Re: Making the Tao a web page

John C Klensin <john-ietf@jck.com> Mon, 04 June 2012 01:34 UTC

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Date: Sun, 03 Jun 2012 21:34:33 -0400
From: John C Klensin <john-ietf@jck.com>
To: SM <sm@resistor.net>, IETF <ietf@ietf.org>
Subject: Re: Making the Tao a web page
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--On Sunday, June 03, 2012 15:36 -0700 SM <sm@resistor.net>
wrote:

> At 14:33 01-06-2012, Russ Housley wrote:
>> it in a wiki, there will be more people that can make update,
>> but  the publication process ensure that an end-to-end read
>> takes place  when an update published as an RFC.
> 
> Seven individuals (approximate) submitted comments during the
> Last Call.  That's not much in terms of end-to-end read of the
> draft.

Subramanian,

I don't think that is a fair comparison.  First of all, the Last
Call spawned the whole thread about colloquial language.  I
don't have any way to know how many of those who participated in
that thread read all the way through the document and even less
way to guess how many people were enough turned off by it to
lose interest in the Last Call, maybe after having read the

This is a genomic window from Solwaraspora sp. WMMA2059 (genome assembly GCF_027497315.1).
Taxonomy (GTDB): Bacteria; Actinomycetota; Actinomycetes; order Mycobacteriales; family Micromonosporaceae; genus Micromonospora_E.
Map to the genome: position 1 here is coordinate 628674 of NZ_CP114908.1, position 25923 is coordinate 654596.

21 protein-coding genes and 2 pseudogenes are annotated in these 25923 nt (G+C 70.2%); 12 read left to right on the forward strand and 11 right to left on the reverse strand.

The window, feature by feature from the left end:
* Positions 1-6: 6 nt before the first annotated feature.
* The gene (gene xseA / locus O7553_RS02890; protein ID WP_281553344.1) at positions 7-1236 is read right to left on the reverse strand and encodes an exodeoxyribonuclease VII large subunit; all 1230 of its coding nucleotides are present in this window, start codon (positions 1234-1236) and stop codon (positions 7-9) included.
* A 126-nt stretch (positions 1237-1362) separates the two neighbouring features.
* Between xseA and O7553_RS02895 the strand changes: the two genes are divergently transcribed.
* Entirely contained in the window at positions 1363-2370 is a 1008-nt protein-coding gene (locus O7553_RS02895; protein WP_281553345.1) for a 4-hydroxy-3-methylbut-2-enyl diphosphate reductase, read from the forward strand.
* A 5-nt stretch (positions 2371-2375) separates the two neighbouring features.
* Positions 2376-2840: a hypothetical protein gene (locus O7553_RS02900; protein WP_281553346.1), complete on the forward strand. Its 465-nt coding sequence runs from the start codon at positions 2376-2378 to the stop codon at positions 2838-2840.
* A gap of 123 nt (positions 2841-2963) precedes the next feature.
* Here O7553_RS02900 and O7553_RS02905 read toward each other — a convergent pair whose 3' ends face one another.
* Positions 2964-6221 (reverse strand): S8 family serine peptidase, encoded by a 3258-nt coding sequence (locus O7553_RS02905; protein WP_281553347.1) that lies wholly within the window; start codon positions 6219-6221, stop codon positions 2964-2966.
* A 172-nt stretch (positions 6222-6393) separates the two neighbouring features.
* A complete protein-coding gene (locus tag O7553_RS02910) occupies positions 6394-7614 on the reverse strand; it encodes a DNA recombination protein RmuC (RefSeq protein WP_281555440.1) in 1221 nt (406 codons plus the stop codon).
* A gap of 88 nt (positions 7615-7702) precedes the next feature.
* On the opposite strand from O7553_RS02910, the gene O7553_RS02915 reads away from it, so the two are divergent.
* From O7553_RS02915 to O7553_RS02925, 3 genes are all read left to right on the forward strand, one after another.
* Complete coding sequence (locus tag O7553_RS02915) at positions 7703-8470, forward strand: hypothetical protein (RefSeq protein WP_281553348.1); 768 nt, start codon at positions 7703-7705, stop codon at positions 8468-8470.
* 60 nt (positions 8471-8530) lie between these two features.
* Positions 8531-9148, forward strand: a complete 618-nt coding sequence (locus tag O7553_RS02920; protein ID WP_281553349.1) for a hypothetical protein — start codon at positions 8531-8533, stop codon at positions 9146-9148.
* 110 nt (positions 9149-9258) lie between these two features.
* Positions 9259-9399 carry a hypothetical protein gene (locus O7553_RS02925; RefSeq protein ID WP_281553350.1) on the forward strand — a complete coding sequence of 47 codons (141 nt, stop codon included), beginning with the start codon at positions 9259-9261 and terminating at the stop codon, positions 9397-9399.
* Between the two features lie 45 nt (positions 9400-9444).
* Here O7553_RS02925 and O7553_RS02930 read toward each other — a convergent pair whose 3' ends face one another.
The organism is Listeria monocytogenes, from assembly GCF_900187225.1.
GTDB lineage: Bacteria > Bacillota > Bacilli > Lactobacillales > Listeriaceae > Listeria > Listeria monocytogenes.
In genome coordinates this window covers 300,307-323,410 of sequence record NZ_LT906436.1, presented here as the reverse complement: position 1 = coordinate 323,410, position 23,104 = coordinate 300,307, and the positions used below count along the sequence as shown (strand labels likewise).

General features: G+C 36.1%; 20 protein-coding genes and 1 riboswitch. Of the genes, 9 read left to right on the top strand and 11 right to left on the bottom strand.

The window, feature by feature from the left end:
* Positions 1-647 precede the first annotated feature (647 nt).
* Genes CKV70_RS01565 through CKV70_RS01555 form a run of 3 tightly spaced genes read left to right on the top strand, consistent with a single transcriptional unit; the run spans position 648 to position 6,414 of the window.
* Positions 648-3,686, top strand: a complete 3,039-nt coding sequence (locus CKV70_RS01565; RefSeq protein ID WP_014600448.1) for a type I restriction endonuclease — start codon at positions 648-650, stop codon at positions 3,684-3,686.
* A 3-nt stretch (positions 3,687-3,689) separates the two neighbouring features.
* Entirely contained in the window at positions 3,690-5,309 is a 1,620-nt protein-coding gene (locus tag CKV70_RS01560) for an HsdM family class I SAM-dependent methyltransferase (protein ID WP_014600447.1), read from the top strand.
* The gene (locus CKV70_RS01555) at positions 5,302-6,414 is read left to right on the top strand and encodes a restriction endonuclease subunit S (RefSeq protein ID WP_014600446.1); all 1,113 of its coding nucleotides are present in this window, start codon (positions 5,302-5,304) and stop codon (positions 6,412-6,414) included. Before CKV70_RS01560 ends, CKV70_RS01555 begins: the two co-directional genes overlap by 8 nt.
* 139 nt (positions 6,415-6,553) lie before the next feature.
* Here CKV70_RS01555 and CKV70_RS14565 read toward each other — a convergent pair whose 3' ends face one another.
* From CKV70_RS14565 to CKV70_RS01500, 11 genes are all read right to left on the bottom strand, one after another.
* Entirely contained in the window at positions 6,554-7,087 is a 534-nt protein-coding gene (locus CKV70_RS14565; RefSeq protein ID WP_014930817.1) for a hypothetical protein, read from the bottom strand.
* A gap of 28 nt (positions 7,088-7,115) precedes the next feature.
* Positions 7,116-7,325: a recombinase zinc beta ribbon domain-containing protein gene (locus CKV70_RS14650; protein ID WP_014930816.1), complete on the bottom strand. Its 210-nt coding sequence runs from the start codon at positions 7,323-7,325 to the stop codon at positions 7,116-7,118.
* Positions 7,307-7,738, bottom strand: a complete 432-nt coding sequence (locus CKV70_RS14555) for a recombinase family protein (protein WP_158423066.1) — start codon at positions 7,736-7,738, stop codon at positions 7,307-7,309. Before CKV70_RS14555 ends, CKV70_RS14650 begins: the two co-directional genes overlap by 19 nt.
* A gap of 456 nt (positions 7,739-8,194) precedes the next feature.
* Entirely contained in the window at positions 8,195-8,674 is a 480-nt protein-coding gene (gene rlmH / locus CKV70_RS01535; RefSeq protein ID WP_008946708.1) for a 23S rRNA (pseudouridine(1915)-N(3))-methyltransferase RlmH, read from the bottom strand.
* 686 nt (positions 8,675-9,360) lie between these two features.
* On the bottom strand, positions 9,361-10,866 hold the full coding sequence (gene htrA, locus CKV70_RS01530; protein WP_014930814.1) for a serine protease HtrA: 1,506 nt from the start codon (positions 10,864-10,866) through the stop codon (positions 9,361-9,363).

document.  Second and more important, my suggestion that we go
in the direction of a web page or wiki spawned a separate thread
that is more about the philosophy of how to handle the document
rather than about the detailed content of the document itself.
Again, I have no idea how many people other than myself looked
through the document, decided that "publish as RFC?" was the
wrong question, and as the result of that decision, concluded
that my time was better spent on medium and editorial process
than on reporting specific document comments.  So you don't know
to what extent I, or anyone else in the "making it a web page"
threads read the document through either.

My guess is that more people have volunteered to help with the
web page approach on an ongoing basis than have read the
document carefully in the last week or so.  I further guess that
"on an ongoing basis" will be better for the document than
getting a new snapshot out as an RFC and seeing how long it
takes to get stale and how long after that it takes the
community to notice.  But those are just guesses and my opinion.
YMMD.

>...
> HTTPbis has a good Wiki due to the efforts of two persons.
> The rest of the IETF, excluding the IESG, do not believe that
> it is worth the effort updating a Wiki.  Instead of discussing
> the above questions it is easier to create an Wiki page and
> leave it to anyone with a tools login who cares to update it.

See my responses to Eric and Melinda.

   john